If you participated in any sport as a kid, are involved in them now or take part in more vigorous exercise there is no way you escaped the influences of Gatorade. I just recently finished reading the book First in Thirst: How Gatorade Turned the Science of Sweat into a Cultural Phenomenon by Darren Rovell.
It is a short, to-the-point book about the history of Gatorade including its creation and marketing throughout the years. My husband read it first and knowing my conflicting views of the product encouraged me to read it.
I don’t mean conflicting to be negative. I’ve always felt the drink had its purpose, however, in many of the publications I’ve written, especially, those about physical activity in youth, I’ve felt the need to identify just when it is necessary and when it isn’t. For example, I, and many other nutrition professionals I know, feel that for exercise less than one hour water is sufficient to rehydrate the body. For exercise lasting more than an hour a drink, such as Gatorade, that replenishes and restores electrolyte balance can be beneficial.
The book provides an eye opening account of the marketing of the product. While certain characteristics are necessary for promoting and selling a drink, Gatorade has remained relatively true to their original purpose, although things have changed and progressed throughout the years. According to the book, it is important to keep the drink only in the sports arena and not open it up as a casual beverage such as a soft drink or fruit drink. I personally find this pretty respectable considering how they may be able to increase sales by promoting the drink to the general public in addition to athletes and exercisers.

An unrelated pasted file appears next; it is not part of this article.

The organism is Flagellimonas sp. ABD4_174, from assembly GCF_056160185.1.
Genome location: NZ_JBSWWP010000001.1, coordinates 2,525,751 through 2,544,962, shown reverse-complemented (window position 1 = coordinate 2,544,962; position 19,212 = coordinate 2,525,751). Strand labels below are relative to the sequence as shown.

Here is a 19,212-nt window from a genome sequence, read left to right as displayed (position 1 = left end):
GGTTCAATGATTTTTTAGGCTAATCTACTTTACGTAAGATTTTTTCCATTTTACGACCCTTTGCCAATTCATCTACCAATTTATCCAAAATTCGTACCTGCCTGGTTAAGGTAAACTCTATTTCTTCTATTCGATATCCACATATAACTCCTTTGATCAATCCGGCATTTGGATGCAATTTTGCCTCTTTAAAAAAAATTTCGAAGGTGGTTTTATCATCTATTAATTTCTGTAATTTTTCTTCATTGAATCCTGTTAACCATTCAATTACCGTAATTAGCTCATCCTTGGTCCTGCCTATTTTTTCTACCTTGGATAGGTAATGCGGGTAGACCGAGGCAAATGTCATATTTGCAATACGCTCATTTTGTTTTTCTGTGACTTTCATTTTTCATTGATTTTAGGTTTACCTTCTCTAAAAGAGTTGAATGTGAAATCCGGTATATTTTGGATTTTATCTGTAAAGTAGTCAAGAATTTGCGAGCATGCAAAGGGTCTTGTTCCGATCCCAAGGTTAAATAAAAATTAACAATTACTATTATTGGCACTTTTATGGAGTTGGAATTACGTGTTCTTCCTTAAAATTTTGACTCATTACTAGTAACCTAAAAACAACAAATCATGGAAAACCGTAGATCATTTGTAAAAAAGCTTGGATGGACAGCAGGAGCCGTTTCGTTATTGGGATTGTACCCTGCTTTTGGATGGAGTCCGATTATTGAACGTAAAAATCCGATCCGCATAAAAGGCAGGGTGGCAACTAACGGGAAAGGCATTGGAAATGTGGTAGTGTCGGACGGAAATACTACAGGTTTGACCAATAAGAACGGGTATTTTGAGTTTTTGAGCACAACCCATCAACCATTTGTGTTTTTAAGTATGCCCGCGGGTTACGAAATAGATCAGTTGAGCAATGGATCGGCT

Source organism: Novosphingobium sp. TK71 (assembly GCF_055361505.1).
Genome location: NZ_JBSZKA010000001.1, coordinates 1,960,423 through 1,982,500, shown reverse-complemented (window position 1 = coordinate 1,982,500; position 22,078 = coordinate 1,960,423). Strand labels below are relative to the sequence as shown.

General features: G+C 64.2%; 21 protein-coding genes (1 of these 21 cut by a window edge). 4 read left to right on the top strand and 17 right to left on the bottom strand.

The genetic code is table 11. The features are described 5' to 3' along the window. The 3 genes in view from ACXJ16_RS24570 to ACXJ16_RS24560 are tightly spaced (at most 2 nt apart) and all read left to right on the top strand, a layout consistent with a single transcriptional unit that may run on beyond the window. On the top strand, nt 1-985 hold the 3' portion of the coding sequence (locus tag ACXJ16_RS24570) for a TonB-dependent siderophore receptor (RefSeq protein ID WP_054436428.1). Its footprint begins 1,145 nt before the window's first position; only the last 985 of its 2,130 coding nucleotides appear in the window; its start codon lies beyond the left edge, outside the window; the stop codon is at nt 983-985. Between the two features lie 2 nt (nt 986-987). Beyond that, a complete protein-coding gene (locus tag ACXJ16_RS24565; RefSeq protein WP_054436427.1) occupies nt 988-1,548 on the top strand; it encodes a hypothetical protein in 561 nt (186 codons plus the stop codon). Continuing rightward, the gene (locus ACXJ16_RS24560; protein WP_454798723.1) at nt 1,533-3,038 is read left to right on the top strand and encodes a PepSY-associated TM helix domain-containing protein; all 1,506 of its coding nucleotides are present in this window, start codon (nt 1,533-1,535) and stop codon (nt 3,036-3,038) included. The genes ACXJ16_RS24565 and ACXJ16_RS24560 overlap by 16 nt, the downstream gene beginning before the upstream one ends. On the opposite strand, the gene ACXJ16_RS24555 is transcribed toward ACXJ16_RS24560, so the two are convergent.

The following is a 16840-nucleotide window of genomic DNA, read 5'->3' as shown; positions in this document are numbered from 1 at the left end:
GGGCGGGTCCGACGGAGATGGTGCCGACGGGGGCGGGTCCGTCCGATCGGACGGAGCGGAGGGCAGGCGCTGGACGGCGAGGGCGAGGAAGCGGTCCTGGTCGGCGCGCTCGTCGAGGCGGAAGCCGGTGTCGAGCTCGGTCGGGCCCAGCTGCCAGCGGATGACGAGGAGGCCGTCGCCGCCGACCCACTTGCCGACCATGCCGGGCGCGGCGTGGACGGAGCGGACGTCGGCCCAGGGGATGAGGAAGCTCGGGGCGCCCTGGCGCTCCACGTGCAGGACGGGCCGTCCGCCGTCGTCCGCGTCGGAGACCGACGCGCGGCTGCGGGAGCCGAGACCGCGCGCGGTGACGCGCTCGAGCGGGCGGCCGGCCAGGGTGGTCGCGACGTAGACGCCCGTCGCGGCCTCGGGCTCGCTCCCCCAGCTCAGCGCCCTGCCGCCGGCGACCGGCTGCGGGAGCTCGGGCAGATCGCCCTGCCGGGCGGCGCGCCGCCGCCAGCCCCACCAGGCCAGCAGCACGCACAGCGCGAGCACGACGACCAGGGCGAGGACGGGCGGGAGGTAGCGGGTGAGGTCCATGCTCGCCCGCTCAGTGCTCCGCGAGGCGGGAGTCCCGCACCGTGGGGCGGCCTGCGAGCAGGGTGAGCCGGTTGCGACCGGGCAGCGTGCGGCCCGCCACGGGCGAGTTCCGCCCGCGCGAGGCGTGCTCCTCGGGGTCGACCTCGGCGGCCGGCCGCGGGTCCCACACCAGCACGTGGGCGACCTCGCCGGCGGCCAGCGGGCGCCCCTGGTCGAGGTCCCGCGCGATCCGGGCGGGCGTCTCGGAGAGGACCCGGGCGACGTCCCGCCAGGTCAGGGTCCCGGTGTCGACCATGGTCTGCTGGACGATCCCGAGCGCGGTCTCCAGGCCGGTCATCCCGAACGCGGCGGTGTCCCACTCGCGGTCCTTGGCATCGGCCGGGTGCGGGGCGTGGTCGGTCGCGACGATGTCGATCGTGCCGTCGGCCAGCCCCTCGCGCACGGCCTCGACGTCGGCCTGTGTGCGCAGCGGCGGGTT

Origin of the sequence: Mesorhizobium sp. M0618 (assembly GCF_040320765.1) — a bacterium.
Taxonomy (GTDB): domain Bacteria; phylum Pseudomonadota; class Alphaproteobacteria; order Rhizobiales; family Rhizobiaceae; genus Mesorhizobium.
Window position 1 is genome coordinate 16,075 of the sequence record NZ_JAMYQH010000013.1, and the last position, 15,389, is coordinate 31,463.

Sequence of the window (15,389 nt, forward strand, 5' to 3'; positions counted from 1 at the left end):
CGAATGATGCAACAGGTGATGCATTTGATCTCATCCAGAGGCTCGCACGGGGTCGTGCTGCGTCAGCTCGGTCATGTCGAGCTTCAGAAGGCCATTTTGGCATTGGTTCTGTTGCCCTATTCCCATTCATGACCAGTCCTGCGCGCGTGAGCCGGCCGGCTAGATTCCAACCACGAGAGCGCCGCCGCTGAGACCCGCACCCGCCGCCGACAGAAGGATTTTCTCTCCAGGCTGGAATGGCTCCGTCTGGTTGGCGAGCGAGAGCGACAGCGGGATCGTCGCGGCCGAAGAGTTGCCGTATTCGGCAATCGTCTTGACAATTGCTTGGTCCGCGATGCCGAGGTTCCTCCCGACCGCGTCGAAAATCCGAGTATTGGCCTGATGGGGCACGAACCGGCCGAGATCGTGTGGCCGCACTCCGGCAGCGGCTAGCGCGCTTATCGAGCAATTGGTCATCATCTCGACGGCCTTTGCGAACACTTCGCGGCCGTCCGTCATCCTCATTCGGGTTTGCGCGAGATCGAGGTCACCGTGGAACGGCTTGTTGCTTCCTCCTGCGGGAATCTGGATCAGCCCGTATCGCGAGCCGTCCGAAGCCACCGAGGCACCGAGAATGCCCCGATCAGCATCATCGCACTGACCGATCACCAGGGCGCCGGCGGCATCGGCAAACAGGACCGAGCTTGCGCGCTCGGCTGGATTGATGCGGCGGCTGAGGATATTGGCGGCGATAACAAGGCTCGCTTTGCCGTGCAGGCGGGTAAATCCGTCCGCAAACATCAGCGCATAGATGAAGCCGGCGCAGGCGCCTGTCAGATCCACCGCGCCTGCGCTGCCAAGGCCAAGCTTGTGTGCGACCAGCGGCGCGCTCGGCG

Upon finishing the book my husband asked me right away what I now thought of Gatorade. He drinks it during his long runs, especially in the intense heat we experience in Brazil. He knows my concern with processed, fake foods and how I’m trying to eliminate packaged goods from my diet. My response has remained the same – Gatorade serves a purpose in the exercise and athletic world.
My main concern, which was addressed in the book, is with the calories. I’m talking about the average exerciser who puts in a 30 minute session a few days a week and wishes to lose weight. Drinking back your calories isn’t beneficial in this type of situation. However, when you are working up a sweat through hours of training, the few calories the drink adds isn’t going to matter much. Again, it has its purpose.
I think this book is a good read for anyone who is an avid exerciser or athlete. The book provides the positive details of the brand, but also covers concerns of critics. I am big believer in learning more about what we put into our bodies and this book is a good resource for doing just that.
If you’ve read the book or have an opinion about sports drinks, I’d love to hear about it.
Update: Okay, I knew I had read this somewhere and Andrea brought it up in the comments. Liquid Gatorade in the US now contains HFCS. I searched for this post by a Life Less Sweet, but couldn’t find it when I was doing my research for this post. There is no HFCS in what we buy in Brazil and the powdered does not contain it. I’m definitely not going to promote something with HFCS (not that I’m promoting the drink at all), but if you are going to drink it go for the powdered….or buy it in another country. Just kidding.
(Cross-posted at Charity Mile)